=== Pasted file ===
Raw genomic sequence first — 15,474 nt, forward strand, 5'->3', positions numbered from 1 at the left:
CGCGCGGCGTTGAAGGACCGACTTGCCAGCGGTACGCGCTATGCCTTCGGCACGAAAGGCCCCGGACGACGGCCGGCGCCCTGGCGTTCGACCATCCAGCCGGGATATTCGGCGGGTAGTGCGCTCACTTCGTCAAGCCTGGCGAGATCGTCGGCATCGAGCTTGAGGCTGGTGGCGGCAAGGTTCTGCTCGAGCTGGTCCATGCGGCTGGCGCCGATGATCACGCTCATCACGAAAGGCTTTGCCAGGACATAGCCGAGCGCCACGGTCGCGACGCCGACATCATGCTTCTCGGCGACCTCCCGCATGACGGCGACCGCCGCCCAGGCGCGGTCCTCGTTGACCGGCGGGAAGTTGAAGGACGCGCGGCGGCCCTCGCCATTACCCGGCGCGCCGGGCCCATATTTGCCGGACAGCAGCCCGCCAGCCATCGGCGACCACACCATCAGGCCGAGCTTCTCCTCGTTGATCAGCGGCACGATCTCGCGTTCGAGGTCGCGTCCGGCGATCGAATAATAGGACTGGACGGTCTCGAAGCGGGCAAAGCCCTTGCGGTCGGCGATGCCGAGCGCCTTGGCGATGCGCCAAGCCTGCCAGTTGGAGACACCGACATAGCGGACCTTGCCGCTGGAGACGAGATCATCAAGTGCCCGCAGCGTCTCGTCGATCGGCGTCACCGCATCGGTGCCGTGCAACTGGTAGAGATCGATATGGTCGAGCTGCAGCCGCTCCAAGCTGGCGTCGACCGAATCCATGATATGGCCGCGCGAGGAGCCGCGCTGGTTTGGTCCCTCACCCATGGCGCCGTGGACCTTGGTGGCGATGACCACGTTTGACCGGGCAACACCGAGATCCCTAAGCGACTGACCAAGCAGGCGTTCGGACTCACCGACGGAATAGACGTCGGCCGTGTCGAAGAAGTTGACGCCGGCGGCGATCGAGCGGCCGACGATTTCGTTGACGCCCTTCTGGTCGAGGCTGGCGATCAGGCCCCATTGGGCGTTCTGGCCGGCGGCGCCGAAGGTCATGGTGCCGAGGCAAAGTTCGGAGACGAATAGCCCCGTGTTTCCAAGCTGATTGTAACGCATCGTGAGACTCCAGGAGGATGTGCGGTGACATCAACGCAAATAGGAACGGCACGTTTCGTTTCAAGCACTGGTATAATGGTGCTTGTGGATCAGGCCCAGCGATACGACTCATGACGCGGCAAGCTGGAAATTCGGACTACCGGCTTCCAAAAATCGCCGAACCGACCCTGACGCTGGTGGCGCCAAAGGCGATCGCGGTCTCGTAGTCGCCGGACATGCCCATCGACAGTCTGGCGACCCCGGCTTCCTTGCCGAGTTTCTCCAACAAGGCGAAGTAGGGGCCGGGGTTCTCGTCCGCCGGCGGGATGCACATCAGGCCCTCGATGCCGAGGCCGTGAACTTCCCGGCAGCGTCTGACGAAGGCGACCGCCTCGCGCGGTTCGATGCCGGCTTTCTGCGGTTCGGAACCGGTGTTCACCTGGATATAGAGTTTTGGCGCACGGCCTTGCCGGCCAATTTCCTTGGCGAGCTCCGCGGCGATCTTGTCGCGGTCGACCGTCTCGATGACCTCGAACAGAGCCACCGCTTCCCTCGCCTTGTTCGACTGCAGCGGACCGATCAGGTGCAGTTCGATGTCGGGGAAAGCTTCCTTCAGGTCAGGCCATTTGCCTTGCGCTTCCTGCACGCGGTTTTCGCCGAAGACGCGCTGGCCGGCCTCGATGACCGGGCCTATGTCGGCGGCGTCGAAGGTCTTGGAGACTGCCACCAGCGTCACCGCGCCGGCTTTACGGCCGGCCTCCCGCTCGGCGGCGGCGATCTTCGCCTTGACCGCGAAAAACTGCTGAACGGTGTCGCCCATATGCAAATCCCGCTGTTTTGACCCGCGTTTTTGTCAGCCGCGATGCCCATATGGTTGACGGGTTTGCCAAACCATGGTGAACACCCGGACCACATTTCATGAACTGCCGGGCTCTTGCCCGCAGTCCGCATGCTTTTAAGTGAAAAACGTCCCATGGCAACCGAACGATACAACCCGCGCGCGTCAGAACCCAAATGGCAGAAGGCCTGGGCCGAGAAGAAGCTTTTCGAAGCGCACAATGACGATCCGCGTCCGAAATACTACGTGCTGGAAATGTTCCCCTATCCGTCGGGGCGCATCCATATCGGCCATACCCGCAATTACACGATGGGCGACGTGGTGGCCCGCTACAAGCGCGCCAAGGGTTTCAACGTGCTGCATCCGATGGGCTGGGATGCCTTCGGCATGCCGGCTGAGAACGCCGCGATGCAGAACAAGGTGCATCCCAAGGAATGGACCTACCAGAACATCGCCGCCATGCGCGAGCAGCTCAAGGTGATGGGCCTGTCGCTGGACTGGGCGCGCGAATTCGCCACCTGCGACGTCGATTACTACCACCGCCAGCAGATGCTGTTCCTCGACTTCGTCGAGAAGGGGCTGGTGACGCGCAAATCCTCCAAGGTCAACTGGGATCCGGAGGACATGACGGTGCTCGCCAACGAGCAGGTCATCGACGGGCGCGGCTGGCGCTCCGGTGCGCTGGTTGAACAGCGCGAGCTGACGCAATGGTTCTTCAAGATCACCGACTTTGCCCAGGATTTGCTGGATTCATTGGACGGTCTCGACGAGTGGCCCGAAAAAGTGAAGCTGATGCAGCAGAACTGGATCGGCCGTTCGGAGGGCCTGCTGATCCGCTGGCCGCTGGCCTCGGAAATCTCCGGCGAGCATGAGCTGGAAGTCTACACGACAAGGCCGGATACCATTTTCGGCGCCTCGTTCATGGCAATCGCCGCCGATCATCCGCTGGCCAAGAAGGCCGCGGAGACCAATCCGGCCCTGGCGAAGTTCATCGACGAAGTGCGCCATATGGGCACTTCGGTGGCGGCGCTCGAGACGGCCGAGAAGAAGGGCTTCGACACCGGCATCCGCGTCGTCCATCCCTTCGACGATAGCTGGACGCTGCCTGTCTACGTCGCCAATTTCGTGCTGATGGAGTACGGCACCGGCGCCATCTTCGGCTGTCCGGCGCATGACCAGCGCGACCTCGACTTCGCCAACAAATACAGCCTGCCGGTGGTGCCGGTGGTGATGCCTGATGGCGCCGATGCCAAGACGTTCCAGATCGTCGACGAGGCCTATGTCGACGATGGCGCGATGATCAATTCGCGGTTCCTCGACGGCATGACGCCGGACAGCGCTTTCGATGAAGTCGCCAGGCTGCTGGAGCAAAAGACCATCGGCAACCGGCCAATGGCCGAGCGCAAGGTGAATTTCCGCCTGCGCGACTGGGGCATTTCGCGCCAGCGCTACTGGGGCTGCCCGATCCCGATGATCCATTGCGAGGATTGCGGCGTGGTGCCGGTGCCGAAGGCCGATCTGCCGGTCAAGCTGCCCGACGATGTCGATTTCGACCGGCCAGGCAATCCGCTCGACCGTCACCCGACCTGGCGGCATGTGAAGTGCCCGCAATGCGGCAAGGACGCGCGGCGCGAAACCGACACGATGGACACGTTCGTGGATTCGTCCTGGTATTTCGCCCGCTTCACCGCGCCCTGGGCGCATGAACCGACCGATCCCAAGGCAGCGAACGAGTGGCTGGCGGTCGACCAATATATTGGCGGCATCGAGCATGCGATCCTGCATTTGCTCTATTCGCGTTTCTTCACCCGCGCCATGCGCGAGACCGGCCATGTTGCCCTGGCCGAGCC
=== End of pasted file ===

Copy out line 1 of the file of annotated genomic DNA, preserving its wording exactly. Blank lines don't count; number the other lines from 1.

Raw genomic sequence first — 15,474 nt, forward strand, 5'->3', positions numbered from 1 at the left: